Thursday, June 9, 2011

Desk Model

I think I will start a resume for Ben - he's been in videos about Kindergarten readiness and literacy, and now, he is here modeling a special cut out desk. Who knows who might coming knocking next?


 
Duke Energy ran this story:
Hydro Employee Uses Gift to Craft Furniture for Students

Don Ligon builds desks for special-needs children. If you’ve never worked with special-needs children, it’s something you’ve probably never thought about. It had never crossed Don Ligon’s mind.


But when a friend told him about how special-needs children require special desks and the problem she was having finding them for students in the Charlotte-Mecklenburg school system, he understood. And then Ligon had a light bulb moment. He was already involved with woodworking as a hobby and had made several pieces of furniture over the years. Why not build the desks for the children?

Now, at least once every year, he delivers a batch of solid-oak desks for students. He’s built more than 150 over the last decade.

“What started as a hobby went to a ministry and then a small business,” said Ligon, Hydro Central lead coordinator and 35-year Duke Energy employee. “It’s still a ministry. I didn’t know it at the time, but one of the first desks I made went to a girl in my church who was paralyzed because of a car accident and in a wheelchair.”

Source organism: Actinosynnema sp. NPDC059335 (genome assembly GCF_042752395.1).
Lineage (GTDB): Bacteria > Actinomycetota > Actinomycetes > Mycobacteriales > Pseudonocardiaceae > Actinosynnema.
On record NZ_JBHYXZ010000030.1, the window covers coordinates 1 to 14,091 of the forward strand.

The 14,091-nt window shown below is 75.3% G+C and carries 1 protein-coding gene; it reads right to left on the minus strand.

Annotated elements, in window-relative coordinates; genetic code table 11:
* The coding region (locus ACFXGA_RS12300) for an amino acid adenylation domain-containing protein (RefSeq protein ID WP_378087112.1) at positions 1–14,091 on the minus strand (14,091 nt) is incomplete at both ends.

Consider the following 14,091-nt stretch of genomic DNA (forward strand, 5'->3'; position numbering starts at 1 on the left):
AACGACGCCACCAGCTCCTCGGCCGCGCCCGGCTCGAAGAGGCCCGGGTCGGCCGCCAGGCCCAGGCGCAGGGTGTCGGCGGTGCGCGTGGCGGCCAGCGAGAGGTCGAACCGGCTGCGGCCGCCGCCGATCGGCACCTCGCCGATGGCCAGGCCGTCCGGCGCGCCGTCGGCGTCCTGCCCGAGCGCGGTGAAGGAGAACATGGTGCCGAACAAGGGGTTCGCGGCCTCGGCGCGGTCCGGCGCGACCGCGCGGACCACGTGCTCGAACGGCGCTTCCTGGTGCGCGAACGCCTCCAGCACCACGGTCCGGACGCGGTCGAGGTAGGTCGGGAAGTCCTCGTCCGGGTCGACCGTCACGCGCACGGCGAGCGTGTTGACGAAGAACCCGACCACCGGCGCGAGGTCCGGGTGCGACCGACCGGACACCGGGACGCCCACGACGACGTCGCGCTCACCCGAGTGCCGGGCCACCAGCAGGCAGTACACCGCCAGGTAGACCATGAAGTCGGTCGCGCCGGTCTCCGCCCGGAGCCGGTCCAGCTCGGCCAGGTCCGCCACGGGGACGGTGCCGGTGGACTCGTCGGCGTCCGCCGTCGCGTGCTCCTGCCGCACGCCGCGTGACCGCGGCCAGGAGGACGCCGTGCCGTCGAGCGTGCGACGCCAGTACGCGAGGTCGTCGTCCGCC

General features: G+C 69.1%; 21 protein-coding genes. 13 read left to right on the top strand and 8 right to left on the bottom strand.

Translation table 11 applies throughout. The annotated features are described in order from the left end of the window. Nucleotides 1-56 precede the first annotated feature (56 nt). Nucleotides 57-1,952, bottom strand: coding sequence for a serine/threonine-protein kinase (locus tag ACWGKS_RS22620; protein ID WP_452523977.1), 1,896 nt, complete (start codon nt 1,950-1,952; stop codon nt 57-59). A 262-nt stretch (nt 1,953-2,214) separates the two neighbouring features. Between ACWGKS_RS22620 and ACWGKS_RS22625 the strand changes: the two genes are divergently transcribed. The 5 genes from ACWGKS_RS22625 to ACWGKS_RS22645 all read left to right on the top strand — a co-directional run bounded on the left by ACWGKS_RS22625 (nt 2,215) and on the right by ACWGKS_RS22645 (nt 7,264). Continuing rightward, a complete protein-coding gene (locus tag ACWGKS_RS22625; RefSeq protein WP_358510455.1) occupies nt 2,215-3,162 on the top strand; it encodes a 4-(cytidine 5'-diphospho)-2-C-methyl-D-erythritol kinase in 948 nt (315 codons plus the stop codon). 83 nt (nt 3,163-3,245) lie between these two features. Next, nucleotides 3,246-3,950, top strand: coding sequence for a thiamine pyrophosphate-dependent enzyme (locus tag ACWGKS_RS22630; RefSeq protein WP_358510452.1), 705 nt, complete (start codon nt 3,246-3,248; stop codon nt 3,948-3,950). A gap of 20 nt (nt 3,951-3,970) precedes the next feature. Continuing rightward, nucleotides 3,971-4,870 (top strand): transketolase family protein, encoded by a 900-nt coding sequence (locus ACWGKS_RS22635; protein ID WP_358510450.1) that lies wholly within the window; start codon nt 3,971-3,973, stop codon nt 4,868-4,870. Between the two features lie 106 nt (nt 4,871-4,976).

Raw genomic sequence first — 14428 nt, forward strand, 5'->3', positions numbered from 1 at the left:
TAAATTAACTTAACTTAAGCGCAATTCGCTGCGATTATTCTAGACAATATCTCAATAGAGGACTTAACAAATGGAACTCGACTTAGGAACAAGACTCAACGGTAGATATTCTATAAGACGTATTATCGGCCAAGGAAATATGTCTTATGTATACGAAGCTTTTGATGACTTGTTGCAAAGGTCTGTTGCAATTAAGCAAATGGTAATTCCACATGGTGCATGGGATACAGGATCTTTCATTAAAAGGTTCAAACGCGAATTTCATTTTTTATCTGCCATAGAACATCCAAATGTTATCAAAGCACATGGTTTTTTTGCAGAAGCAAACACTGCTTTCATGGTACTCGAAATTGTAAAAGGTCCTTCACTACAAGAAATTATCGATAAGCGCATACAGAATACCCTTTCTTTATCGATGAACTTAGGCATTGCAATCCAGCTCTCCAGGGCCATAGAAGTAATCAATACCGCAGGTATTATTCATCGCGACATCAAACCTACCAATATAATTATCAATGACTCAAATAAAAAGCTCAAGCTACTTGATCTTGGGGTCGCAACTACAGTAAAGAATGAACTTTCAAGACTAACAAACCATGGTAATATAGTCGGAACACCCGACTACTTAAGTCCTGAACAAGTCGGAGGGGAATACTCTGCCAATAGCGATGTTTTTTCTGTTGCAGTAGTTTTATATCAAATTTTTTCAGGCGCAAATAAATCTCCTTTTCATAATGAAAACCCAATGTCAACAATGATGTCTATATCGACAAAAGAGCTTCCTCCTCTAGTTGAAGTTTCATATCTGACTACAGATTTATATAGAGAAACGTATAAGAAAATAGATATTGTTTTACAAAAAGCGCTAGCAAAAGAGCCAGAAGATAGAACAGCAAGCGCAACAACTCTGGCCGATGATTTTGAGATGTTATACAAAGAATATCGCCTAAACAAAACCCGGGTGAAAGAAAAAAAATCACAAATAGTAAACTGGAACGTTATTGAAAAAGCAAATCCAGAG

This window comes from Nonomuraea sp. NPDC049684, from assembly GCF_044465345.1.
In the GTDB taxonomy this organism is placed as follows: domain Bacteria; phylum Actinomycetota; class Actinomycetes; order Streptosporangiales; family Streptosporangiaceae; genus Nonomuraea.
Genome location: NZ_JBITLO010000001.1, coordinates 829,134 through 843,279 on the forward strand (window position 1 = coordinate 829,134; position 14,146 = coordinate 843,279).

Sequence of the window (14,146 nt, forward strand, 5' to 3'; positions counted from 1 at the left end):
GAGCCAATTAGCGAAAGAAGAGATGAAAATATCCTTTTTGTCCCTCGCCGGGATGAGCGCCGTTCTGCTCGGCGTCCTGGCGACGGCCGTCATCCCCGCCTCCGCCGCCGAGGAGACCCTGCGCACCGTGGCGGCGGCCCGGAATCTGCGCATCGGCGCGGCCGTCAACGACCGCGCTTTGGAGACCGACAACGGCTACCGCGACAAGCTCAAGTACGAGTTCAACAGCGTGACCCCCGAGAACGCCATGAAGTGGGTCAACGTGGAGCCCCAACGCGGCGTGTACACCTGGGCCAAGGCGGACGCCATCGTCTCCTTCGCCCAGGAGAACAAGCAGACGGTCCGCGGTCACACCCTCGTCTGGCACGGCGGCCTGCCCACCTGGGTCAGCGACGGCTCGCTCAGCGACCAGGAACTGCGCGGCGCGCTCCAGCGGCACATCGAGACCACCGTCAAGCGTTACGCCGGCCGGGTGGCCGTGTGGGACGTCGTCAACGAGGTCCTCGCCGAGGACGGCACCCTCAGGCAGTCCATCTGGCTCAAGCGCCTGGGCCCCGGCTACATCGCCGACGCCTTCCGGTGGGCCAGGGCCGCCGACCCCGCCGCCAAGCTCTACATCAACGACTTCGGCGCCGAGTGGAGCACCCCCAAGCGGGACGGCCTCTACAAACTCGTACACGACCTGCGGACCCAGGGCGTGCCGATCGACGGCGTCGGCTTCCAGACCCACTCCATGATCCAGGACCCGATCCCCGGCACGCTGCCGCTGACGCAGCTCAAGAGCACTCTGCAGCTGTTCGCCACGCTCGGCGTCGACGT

What’s so special about these desks and why won’t regular ones do?


Ligon’s friend, the head physical therapist in the school system, explained that special-needs children who have certain medical, physical and emotional conditions often require desks that will stand up to a lot more wear and tear than normal. The desks the school system had been ordering were not holding up well.

“When she explained the situation, it all made sense to me,” Ligon said. “They were spending money on stuff that would tear up.”

That’s unlikely with Ligon’s desks. He fashions them from solid-red oak boards. They’re about two-by-three feet and include features such as foot stools, circular cutouts to accommodate wheelchairs sliding underneath and rounded edges, which are safer for the students.


The desks are so sturdy, they don’t need replacing. The school system will sometimes ask Ligon to refinish the tops, which can become worn over time, but that’s it.


After paying for materials, Ligon makes little money from the endeavor. But then, money was never the point.


His motivation comes from something far deeper.

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